We will continue to build out our capacity to collect and analyze social needs data, which will help us adapt and evolve our programming to better support our members and patients.

Community connection creates change

Because we know most of what contributes to an individual's health and well-being happens outside of the health care system, we're only stronger if we can work together. By partnering with trusted institutions and members of the community, we can effectively advocate for healthier communities, not just more health care.

As part of the HealthPartners 2025 Partners for Better Health Goals, one of our primary areas of focus is building partnerships in the community through our Make It OK, Little Moments Count and PowerUp initiatives.

We continue to work with diverse community partners to help guide these initiatives:

  • Make It OK provides a toolkit of resources and information to help organizations, employers and the communities address disparities in mental and behavioral health treatment, helping end the stigma around mental illness.
  • Little Moments Count promotes family-friendly workplaces by providing organizations with educational resources on simple ways to improve children's health and well-being outcomes.
  • PowerUp works with schools, employers and communities to connect families and children with resources and tools to help them lead healthier lives through eating better and exercising more.

Through our partnerships, we can assist our members and patients even more by connecting and referring them to community resources that directly address their needs.

Strengthening our local economies

Ultimately, improving health equity means everyone must take accountability for supporting the cities, communities and regions they serve. It's vital to know what's happening in the business community to identify the best ways to give back and strengthen our local economies.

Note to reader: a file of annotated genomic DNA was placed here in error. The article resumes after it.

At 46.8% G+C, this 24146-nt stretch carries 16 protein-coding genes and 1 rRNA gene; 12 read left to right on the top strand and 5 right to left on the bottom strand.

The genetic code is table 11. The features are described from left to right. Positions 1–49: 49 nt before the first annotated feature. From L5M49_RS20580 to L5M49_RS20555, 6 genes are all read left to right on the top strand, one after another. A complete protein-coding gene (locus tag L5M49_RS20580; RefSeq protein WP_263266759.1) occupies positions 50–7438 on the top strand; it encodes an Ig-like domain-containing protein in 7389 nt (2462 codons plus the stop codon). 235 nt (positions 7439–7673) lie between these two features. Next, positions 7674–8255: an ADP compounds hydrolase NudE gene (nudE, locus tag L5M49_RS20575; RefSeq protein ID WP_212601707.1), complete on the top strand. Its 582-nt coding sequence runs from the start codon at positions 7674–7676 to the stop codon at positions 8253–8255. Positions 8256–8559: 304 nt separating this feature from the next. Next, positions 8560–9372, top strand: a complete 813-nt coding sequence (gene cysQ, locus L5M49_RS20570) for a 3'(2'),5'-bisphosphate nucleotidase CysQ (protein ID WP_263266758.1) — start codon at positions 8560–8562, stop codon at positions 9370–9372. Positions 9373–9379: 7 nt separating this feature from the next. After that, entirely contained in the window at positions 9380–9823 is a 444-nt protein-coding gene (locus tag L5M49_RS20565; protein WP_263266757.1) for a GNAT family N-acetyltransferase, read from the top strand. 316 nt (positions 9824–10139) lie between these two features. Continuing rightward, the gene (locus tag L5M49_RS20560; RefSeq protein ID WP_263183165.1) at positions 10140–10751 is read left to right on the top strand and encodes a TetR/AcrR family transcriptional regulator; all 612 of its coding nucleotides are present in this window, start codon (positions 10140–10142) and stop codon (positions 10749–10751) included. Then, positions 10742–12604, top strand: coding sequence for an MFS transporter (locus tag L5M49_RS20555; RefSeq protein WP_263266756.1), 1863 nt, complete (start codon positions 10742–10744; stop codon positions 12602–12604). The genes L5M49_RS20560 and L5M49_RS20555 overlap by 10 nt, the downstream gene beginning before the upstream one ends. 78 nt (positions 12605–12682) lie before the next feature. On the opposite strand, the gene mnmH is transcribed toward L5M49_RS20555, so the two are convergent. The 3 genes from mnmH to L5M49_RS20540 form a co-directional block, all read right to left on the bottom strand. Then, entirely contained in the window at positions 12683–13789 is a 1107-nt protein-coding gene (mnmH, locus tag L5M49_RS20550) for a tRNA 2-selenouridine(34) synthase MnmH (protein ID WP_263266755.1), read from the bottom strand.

One example is in our position as an anchor employer in St. Paul. We are an active business leader, at the table, serving on boards and advocating for policy changes that improve social conditions to help the community thrive.

As part of our Central Corridor Anchor Partnership in Minneapolis and St. Paul, we're one of 10 organizations investing in educational opportunities to hire more area residents, spending more procurement dollars with local businesses as we work to improve Green Line transit use and assure growing prosperity.

In addition, we have several initiatives and partnerships to address social drivers of health in St. Paul, including building homes with Habitat for Humanity, providing respite care with Catholic Charities and improving access to healthy food with local food shelves.

Health equity is a journey

It is critical to understand that achieving health equity is a journey. Ultimately, it is about listening to and learning from our members, patients, staff and community, pursuing positive change and removing barriers to better health.

It takes the courage to try new things, to acknowledge when actions are not working, and pressing on when other issues could distract us. These actions build the foundation needed to improve health outcomes and earn trust among those we serve.

And it also involves continued effort and dedication, plus the humility to realize that we can't do it alone. We need other health care systems, employers, organizations, cities, individuals and communities to collaborate if we’re truly going to move the needle on health equity. We’ll all be stronger and healthier if we do this work together.

“For more about childhood vaccine disparities and how building trust and relationships with both patients and parents can help close the gap, listen to the discussion Dr. Andrea Singh had with Dr. Kari Haley and Dr. Steven Jackson on our Off the Charts podcast.”